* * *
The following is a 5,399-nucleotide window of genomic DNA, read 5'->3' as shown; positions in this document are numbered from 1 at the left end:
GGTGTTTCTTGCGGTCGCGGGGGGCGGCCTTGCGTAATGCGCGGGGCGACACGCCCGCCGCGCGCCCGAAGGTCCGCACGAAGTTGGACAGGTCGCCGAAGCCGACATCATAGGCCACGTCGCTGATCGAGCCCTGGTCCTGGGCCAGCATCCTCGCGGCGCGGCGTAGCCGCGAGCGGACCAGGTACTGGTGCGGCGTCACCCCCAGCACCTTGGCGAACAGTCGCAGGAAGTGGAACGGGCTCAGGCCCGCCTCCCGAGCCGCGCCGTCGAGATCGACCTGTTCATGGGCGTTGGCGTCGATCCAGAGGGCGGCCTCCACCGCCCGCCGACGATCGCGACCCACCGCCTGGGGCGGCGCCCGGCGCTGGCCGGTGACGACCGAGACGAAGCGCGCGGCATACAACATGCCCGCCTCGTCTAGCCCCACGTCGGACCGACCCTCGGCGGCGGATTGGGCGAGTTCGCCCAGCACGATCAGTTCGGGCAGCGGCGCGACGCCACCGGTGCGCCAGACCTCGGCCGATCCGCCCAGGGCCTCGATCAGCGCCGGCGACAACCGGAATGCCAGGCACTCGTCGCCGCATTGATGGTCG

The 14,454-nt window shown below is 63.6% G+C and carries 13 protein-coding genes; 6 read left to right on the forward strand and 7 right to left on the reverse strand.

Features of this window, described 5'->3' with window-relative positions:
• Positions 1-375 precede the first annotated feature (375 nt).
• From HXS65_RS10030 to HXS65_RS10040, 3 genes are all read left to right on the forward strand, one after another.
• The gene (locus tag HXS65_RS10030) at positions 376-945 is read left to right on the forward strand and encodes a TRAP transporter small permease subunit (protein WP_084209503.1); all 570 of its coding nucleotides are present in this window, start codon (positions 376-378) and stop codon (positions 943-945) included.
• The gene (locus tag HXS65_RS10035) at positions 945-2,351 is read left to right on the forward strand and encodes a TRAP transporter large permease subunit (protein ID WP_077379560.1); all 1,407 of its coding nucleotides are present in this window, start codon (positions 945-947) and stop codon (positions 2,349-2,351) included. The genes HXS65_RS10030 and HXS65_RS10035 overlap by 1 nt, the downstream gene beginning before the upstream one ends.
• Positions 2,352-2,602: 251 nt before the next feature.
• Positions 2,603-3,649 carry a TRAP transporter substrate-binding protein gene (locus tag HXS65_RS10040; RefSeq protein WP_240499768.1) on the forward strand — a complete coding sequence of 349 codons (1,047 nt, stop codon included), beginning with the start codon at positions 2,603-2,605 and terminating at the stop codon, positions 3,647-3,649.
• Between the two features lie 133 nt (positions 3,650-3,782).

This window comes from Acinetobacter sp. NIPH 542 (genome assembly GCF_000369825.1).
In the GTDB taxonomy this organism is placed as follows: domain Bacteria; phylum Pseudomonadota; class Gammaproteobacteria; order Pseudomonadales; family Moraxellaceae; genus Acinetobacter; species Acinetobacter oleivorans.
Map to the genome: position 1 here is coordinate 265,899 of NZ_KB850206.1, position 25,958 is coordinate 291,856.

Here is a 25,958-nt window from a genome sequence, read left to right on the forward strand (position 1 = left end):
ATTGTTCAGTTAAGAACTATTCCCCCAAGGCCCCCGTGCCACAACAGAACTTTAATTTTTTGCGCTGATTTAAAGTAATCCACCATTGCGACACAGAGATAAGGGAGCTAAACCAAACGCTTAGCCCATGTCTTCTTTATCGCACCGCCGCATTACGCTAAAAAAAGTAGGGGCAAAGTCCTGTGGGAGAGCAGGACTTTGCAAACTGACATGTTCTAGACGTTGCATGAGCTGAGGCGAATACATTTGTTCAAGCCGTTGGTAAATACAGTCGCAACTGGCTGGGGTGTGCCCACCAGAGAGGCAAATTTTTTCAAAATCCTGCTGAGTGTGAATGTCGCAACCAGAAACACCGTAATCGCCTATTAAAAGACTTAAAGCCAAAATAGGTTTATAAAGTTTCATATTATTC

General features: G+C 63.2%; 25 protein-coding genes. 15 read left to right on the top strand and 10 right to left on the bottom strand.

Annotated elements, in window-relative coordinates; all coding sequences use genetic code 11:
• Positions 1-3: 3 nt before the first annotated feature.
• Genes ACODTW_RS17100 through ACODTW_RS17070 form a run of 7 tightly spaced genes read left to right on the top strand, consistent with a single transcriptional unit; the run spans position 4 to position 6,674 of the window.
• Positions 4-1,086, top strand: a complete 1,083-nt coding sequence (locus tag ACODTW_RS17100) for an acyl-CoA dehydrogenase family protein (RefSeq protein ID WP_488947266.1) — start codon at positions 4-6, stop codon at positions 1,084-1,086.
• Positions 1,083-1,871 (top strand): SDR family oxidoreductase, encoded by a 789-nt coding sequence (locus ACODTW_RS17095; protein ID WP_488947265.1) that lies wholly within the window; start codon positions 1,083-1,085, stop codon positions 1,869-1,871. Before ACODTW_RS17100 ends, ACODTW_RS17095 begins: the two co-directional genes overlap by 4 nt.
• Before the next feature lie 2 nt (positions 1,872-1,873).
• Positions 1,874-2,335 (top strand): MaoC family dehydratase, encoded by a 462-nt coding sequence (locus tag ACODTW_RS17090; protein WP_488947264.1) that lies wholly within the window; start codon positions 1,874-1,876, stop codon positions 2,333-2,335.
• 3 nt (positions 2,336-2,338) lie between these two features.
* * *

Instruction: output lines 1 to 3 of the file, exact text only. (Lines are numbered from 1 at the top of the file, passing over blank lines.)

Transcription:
The following is a 5,399-nucleotide window of genomic DNA, read 5'->3' as shown; positions in this document are numbered from 1 at the left end:
GGTGTTTCTTGCGGTCGCGGGGGGCGGCCTTGCGTAATGCGCGGGGCGACACGCCCGCCGCGCGCCCGAAGGTCCGCACGAAGTTGGACAGGTCGCCGAAGCCGACATCATAGGCCACGTCGCTGATCGAGCCCTGGTCCTGGGCCAGCATCCTCGCGGCGCGGCGTAGCCGCGAGCGGACCAGGTACTGGTGCGGCGTCACCCCCAGCACCTTGGCGAACAGTCGCAGGAAGTGGAACGGGCTCAGGCCCGCCTCCCGAGCCGCGCCGTCGAGATCGACCTGTTCATGGGCGTTGGCGTCGATCCAGAGGGCGGCCTCCACCGCCCGCCGACGATCGCGACCCACCGCCTGGGGCGGCGCCCGGCGCTGGCCGGTGACGACCGAGACGAAGCGCGCGGCATACAACATGCCCGCCTCGTCTAGCCCCACGTCGGACCGACCCTCGGCGGCGGATTGGGCGAGTTCGCCCAGCACGATCAGTTCGGGCAGCGGCGCGACGCCACCGGTGCGCCAGACCTCGGCCGATCCGCCCAGGGCCTCGATCAGCGCCGGCGACAACCGGAATGCCAGGCACTCGTCGCCGCATTGATGGTCG

The 14,454-nt window shown below is 63.6% G+C and carries 13 protein-coding genes; 6 read left to right on the forward strand and 7 right to left on the reverse strand.